Wednesday, April 9, 2014
“Age is nothing but a number”, according to new research that suggests you're only as old as you let yourself feel. Such a profound thought, I wonder. We will approach our retirement years at some point in life, but never think or plan about it. Who cares, I hear many say. We will cross the bridge when we will come by it.
I get a reality check, on every Sunday morning, as I walk past the vast gates of a retirement village & elder care rest home. I work there as a volunteer & my prime duties are reading the morning news, playing fun activities & taking the elderly to the church. Besides these, my main job is to also help the residents to cope & adjust to life in a long term care facility which can be a very daunting affair. After all, you are confined to a regulated life with nurses & care takers calling shots for you.
My favourite moments are times that I spend visiting each elderly in their small room, which resembles quite a pigeon hole. The room spills with photographs of their loved ones, some fond memories of their younger radiant days. You are overwhelmed by a strange sense of a full life lived for 80 years bundled into a handful of photographs on a small window sill.
“I was quite a looker in my time," she said as I stood there looking at a vibrant beauty in a black & white image. Mimi, age 84 is a wiser soul always smiling with her eyes. I nod at her in agreement. She goes on telling me the story behind the photo. “I had just turned 22, and my mum thought it would be nice to get me a portrait done to ensure some charming young suitors come my way. Back in those days, when we were young; they taught us how to dream, but they didn't teach us what to dream. I feel my life is a distant dream now, but I have no regrets at all”. I could sense her voice quiver, & hug her warmly. You have taught me an important lesson Mimi, I will dare to dream & follow it too.
While Mimi remains my inspiration, I could not help but sympathise with Margaret, age 94, who is unhappy living an institutional life & still misses her sprawling estate in Tauranga, which once belonged to her & her late husband. She moved in to the rest home, because she had no one nearby to take care of her & needed special medical care.
Or rather even Peter, age 87, suffering from severe case of dementia, forgetting everything, He gets lost in the long corridors looking for his own room & need someone to help him find his way back.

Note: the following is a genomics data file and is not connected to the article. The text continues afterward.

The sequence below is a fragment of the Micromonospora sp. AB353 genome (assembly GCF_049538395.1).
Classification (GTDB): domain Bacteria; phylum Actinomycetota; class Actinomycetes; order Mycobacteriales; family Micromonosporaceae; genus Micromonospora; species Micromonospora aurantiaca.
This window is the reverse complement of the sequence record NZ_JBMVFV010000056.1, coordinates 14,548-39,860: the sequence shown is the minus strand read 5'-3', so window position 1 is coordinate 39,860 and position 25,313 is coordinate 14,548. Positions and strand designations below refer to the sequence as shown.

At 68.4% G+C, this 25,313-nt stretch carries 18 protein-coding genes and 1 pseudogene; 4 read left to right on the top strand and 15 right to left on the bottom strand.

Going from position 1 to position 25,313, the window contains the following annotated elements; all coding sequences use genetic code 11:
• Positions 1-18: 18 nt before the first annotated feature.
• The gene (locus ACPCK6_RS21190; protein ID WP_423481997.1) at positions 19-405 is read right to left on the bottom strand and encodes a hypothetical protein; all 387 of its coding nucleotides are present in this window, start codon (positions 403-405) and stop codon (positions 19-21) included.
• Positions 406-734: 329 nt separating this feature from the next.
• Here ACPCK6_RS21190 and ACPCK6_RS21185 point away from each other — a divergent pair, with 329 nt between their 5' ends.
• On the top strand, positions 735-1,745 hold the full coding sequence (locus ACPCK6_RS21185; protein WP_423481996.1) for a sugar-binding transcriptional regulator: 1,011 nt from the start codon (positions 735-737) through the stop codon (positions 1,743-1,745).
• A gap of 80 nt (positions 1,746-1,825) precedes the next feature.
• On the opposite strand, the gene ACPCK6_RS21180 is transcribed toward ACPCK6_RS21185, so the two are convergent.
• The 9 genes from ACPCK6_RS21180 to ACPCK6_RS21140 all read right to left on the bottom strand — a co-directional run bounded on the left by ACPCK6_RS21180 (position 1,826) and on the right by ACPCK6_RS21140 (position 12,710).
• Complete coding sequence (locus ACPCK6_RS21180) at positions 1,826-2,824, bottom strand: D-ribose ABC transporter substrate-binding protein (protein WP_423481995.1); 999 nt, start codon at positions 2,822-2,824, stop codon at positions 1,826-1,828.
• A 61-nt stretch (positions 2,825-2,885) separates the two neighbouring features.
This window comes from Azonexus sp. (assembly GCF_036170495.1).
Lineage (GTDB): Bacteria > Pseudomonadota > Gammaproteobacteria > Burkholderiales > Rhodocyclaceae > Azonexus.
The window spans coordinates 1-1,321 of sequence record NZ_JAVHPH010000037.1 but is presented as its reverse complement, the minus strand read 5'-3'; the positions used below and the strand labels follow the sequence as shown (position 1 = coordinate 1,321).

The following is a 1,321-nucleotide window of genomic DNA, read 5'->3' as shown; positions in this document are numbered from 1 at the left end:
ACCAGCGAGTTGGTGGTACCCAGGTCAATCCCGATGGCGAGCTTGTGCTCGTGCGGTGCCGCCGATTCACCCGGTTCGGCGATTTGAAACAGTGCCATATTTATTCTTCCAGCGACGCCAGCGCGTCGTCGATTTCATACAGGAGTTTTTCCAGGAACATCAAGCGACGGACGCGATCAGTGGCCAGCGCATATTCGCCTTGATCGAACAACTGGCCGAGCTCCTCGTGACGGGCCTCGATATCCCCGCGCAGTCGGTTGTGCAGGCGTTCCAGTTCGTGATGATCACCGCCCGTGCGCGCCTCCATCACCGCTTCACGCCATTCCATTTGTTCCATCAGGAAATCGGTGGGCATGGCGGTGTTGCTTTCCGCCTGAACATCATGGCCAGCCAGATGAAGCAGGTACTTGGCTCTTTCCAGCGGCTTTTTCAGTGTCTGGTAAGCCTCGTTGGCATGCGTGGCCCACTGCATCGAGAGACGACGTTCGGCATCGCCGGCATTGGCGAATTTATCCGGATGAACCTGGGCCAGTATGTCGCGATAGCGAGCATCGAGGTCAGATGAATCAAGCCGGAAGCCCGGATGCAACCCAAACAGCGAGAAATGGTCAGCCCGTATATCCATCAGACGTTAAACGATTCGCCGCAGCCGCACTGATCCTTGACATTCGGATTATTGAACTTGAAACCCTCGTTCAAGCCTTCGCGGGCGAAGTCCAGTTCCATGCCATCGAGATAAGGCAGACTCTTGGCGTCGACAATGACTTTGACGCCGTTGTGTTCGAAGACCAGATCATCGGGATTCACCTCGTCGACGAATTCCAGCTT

Most of the residents forget me & the fact that they have met in the past, since I visit them just once in a week. With advance age, the spectre of dementia or stroke looms large. At 80, the marks of old age are all too visible. One’s reactions are a little slower, people’s names more frequently elude one, and one’s energies seems to be diminishing, but even so, one may often feel full of energy and life and not at all “old.” In order to mitigate this, I come up with a plan. I wear a clown’s smile mask, every time I pay a visit. And guess what, it worked. Gradually these wise souls started responding to the mask & their eyes would light every time they see me come.
So you see friends, it is very important for us to understand what makes older people happy. We can help them by providing extraordinary moments in their life, as they realize, that these small moments count for more. It could be anything from a kiss to warm hug or just spending quality time in doing plain chit-chat. That is all they ask.
I thought that I should share with you some of these happy moments (in random order) so you can pick and choose your favourite and make the elderly around you happy:
1. Remember their' birthdays and important anniversaries. These dates are a great opportunity for you to make them happy and feel special. Give them handmade cards, buy gifts. The memories you create for them will stay in their hearts and make them feel you still love and care for them in their old age.
2. Pick up a bundle of fragrant fresh flowers. The smell of fresh flowers might remind them of springtime in the country or a blast of spruce might tug at memories of childhood activities long gone.
3. Brush their hair or give them a back massage. Something about a warm hand that is wanting to be held can make a huge difference on a rough day.
4. Bring in a stack of world travel postcards and dialogue about sightseeing or look through old photographs, newspapers, or magazines. Visual stimuli can be a wonderful activity for someone who is suffering from dementia, especially if they are in a more advanced stage. Sometimes being able to see something beautiful can transform a difficult day.
5. Feed the birds together or water the plants. To incorporate exercise into a loved one’s routine, it may be difficult with a standard workout program. Instead, try using daily activities to get loved ones moving.
Be best buddies with these wise souls & believe me you will never ever feel lonely again in life.
Signing off with an interesting quote:
“There is a certain part of all of us that lives outside of time. Perhaps we become aware of our age only at exceptional moments and most of the time we are ageless.”
Thanks for reading!
- Zee Shah